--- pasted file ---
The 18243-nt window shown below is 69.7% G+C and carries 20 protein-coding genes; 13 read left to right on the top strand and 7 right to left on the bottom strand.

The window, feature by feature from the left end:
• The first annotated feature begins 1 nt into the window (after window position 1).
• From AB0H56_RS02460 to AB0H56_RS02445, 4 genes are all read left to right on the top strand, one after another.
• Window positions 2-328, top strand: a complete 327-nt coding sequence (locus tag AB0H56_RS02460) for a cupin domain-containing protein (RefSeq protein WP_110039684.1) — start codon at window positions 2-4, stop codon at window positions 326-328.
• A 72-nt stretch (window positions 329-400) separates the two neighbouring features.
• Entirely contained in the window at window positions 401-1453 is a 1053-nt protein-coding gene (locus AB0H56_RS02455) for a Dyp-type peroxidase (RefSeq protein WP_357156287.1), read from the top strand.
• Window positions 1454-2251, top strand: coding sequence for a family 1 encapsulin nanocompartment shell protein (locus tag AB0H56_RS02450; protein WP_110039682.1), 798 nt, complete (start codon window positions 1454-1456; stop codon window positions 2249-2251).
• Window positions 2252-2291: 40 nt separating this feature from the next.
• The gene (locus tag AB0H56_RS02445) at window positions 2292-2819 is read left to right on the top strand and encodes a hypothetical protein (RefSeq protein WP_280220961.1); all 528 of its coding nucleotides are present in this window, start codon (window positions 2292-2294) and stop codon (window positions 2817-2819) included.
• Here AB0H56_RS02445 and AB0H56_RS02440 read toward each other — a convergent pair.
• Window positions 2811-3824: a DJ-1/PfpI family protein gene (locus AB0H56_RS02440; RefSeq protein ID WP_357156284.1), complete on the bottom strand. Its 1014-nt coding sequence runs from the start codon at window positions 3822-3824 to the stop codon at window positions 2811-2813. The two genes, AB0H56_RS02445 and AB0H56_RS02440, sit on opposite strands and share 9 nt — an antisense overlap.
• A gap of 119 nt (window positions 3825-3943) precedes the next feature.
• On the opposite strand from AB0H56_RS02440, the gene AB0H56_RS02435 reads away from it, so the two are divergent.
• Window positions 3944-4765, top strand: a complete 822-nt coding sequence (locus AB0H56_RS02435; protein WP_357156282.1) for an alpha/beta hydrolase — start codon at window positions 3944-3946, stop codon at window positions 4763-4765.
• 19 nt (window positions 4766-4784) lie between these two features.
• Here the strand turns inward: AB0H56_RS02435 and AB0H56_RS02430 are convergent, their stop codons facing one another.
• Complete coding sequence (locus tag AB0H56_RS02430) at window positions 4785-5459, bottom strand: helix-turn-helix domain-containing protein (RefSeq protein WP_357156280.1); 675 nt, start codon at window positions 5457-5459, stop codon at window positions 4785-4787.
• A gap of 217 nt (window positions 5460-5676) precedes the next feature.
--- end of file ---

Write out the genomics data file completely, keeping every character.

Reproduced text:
The 18243-nt window shown below is 69.7% G+C and carries 20 protein-coding genes; 13 read left to right on the top strand and 7 right to left on the bottom strand.

The window, feature by feature from the left end:
• The first annotated feature begins 1 nt into the window (after window position 1).
• From AB0H56_RS02460 to AB0H56_RS02445, 4 genes are all read left to right on the top strand, one after another.
• Window positions 2-328, top strand: a complete 327-nt coding sequence (locus tag AB0H56_RS02460) for a cupin domain-containing protein (RefSeq protein WP_110039684.1) — start codon at window positions 2-4, stop codon at window positions 326-328.
• A 72-nt stretch (window positions 329-400) separates the two neighbouring features.
• Entirely contained in the window at window positions 401-1453 is a 1053-nt protein-coding gene (locus AB0H56_RS02455) for a Dyp-type peroxidase (RefSeq protein WP_357156287.1), read from the top strand.
• Window positions 1454-2251, top strand: coding sequence for a family 1 encapsulin nanocompartment shell protein (locus tag AB0H56_RS02450; protein WP_110039682.1), 798 nt, complete (start codon window positions 1454-1456; stop codon window positions 2249-2251).
• Window positions 2252-2291: 40 nt separating this feature from the next.
• The gene (locus tag AB0H56_RS02445) at window positions 2292-2819 is read left to right on the top strand and encodes a hypothetical protein (RefSeq protein WP_280220961.1); all 528 of its coding nucleotides are present in this window, start codon (window positions 2292-2294) and stop codon (window positions 2817-2819) included.
• Here AB0H56_RS02445 and AB0H56_RS02440 read toward each other — a convergent pair.
• Window positions 2811-3824: a DJ-1/PfpI family protein gene (locus AB0H56_RS02440; RefSeq protein ID WP_357156284.1), complete on the bottom strand. Its 1014-nt coding sequence runs from the start codon at window positions 3822-3824 to the stop codon at window positions 2811-2813. The two genes, AB0H56_RS02445 and AB0H56_RS02440, sit on opposite strands and share 9 nt — an antisense overlap.
• A gap of 119 nt (window positions 3825-3943) precedes the next feature.
• On the opposite strand from AB0H56_RS02440, the gene AB0H56_RS02435 reads away from it, so the two are divergent.
• Window positions 3944-4765, top strand: a complete 822-nt coding sequence (locus AB0H56_RS02435; protein WP_357156282.1) for an alpha/beta hydrolase — start codon at window positions 3944-3946, stop codon at window positions 4763-4765.
• 19 nt (window positions 4766-4784) lie between these two features.
• Here the strand turns inward: AB0H56_RS02435 and AB0H56_RS02430 are convergent, their stop codons facing one another.
• Complete coding sequence (locus tag AB0H56_RS02430) at window positions 4785-5459, bottom strand: helix-turn-helix domain-containing protein (RefSeq protein WP_357156280.1); 675 nt, start codon at window positions 5457-5459, stop codon at window positions 4785-4787.
• A gap of 217 nt (window positions 5460-5676) precedes the next feature.